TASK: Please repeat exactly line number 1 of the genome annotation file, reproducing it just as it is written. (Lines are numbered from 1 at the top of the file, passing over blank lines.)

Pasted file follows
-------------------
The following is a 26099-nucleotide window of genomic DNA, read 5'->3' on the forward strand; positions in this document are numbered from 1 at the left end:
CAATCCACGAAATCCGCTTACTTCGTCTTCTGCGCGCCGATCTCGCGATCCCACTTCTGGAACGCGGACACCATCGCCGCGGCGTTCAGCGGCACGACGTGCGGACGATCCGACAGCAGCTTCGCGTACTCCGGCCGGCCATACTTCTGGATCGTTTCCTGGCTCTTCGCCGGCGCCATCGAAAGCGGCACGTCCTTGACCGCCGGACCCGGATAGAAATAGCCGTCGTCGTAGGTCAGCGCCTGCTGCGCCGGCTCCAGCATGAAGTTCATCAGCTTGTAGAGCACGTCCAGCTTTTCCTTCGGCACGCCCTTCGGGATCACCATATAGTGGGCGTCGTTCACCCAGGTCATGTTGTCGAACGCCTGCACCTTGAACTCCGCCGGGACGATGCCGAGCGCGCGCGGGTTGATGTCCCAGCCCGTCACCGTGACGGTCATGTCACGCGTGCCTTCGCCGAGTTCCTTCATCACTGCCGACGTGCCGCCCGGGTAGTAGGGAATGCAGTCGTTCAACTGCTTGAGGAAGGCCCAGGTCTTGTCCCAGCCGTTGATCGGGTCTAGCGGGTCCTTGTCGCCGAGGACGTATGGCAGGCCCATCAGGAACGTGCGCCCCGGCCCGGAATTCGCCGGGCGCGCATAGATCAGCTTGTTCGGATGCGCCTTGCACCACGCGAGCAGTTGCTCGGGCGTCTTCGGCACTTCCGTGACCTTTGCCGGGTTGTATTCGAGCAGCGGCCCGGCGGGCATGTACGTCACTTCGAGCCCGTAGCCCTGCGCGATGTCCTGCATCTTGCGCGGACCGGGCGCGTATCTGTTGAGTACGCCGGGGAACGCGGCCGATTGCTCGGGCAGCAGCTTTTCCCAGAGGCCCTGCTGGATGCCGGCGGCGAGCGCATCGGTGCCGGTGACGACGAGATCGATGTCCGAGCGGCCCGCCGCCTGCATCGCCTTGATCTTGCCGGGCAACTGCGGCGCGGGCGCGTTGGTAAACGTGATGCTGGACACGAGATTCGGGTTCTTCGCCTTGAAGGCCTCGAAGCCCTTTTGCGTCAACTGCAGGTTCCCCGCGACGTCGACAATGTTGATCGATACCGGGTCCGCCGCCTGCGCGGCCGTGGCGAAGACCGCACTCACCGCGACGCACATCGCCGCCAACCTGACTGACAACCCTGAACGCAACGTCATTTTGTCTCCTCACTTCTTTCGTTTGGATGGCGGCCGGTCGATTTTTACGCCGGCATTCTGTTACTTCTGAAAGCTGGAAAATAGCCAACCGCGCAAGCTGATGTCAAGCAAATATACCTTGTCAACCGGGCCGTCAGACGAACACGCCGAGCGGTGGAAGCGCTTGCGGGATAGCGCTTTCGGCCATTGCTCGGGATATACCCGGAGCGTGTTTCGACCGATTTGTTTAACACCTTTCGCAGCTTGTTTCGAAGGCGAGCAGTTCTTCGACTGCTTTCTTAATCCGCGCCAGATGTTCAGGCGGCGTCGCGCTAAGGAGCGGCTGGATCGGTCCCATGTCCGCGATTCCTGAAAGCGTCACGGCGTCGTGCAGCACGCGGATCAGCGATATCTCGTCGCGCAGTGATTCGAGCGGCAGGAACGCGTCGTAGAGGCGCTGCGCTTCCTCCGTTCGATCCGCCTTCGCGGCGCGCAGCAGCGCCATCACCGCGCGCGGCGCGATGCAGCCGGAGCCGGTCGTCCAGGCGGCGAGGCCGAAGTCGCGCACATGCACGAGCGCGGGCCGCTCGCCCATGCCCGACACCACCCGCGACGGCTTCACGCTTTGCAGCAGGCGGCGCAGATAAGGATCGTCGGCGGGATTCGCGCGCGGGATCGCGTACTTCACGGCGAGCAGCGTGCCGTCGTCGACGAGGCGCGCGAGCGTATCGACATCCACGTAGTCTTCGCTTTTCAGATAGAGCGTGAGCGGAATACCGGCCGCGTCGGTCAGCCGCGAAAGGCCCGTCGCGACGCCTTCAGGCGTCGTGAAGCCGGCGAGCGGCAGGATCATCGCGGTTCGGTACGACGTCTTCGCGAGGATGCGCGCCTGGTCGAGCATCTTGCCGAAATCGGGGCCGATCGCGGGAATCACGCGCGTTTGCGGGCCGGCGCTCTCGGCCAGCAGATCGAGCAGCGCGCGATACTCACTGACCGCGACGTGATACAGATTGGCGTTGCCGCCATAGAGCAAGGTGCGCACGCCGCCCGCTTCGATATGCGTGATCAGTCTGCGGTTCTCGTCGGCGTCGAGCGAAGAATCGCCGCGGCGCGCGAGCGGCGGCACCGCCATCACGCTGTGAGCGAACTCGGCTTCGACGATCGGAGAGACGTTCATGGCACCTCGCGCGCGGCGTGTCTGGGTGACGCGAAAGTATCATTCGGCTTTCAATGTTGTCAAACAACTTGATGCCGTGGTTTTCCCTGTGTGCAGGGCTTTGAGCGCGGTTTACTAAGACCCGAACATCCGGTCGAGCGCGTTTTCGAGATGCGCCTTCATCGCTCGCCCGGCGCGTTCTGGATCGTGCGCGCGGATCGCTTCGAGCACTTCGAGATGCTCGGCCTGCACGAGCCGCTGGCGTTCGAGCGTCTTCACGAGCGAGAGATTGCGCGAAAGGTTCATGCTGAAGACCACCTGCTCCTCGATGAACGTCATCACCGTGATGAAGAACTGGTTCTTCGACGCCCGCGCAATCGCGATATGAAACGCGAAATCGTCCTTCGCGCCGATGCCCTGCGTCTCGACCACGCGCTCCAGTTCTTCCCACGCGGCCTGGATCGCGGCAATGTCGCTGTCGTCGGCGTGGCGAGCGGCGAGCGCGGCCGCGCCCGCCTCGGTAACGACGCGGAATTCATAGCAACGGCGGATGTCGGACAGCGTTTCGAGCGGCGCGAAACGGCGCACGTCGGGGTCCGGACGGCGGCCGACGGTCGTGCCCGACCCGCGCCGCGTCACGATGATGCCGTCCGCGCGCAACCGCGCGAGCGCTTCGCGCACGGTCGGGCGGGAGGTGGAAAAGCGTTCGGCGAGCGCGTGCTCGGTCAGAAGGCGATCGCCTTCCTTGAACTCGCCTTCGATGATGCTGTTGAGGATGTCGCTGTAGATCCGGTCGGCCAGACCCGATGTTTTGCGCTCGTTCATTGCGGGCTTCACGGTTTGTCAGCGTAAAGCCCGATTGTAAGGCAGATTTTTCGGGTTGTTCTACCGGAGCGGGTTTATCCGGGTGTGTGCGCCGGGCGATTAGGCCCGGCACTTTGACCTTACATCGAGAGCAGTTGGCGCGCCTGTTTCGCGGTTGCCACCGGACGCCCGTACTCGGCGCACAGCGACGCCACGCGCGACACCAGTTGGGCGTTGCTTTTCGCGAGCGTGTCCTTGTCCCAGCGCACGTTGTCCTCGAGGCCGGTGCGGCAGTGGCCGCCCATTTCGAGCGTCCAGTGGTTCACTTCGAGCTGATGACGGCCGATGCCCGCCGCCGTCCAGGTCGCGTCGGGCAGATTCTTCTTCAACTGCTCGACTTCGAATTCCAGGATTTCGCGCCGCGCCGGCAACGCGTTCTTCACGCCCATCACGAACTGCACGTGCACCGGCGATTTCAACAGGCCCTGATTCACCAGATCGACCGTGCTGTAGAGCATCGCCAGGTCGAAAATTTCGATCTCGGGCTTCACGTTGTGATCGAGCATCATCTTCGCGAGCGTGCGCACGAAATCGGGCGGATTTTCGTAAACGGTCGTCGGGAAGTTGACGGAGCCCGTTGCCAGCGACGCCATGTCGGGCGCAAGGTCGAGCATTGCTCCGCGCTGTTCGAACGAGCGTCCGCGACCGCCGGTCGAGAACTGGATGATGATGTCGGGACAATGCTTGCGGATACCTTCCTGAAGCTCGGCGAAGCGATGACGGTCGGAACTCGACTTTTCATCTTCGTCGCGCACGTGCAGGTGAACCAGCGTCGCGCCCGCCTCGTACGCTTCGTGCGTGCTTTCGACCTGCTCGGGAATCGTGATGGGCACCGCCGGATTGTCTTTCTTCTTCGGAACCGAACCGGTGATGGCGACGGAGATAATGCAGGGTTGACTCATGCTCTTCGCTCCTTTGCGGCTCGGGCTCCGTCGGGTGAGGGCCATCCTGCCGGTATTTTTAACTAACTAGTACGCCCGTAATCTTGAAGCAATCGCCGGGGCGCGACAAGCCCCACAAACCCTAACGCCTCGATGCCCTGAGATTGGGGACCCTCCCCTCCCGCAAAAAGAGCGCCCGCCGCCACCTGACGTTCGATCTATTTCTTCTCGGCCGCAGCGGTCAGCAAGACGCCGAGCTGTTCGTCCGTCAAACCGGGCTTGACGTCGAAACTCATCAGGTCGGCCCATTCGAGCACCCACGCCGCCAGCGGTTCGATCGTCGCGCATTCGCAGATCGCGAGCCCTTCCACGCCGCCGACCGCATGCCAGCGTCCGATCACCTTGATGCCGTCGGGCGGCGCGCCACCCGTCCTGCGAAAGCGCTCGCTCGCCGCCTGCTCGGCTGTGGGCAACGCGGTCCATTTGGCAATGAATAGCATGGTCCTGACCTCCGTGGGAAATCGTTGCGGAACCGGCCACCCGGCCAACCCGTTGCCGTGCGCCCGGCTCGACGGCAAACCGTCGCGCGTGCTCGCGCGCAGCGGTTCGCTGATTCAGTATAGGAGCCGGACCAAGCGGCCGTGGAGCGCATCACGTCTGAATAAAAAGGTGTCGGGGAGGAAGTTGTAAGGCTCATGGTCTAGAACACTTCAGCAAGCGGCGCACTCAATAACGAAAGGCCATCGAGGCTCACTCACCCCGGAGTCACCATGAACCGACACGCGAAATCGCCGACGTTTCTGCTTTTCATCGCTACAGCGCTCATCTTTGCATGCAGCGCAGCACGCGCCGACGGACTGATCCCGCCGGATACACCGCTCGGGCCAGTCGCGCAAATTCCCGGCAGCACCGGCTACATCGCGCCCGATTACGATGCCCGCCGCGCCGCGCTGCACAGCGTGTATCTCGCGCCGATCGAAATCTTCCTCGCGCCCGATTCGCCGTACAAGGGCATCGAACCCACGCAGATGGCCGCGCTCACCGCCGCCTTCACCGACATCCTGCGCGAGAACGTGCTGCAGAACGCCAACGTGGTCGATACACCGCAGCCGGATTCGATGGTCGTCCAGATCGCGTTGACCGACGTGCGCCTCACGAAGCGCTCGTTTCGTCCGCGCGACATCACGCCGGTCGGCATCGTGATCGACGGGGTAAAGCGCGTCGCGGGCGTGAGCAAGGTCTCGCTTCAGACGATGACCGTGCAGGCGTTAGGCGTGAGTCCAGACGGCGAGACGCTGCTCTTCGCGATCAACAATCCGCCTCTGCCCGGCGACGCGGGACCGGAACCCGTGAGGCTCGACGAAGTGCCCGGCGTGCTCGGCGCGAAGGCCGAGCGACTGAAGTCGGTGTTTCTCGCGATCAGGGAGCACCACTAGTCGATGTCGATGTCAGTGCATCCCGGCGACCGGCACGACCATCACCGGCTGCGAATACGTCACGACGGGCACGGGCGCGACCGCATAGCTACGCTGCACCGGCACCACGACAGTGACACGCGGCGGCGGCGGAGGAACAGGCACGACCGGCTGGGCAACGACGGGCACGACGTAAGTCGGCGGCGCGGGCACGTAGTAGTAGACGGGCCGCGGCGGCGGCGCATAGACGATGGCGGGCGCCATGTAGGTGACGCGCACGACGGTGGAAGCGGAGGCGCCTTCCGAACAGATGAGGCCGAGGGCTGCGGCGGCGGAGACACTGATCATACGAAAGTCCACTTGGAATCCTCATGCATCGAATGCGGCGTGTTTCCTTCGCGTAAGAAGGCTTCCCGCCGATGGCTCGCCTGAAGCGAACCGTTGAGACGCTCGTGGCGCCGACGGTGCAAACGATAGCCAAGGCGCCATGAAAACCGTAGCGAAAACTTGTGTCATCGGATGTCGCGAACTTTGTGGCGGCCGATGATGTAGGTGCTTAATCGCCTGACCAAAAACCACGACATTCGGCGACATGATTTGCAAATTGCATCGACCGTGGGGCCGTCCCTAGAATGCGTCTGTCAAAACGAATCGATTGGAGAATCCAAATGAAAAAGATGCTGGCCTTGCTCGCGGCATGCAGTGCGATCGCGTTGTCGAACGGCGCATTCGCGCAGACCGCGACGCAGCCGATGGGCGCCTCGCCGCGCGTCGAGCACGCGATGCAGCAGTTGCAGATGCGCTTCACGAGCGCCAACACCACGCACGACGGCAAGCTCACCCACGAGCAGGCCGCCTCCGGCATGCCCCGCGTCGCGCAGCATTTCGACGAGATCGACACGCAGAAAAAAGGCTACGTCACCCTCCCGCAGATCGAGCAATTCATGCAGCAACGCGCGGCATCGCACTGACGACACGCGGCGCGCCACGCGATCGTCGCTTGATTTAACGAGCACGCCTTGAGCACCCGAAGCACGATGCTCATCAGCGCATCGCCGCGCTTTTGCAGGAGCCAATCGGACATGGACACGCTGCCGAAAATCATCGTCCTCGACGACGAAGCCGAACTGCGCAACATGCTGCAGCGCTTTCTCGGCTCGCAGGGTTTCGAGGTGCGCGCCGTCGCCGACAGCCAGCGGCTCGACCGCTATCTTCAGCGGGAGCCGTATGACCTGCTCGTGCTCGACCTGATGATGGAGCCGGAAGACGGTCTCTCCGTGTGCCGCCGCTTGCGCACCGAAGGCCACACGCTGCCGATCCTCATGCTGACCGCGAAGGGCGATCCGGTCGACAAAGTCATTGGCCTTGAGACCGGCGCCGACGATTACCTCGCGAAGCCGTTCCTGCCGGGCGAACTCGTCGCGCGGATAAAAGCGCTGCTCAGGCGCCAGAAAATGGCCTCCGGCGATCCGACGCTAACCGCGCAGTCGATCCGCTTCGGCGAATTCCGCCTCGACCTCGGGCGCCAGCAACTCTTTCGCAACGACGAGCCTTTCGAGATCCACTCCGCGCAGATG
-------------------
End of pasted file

The following is a 26099-nucleotide window of genomic DNA, read 5'->3' on the forward strand; positions in this document are numbered from 1 at the left end: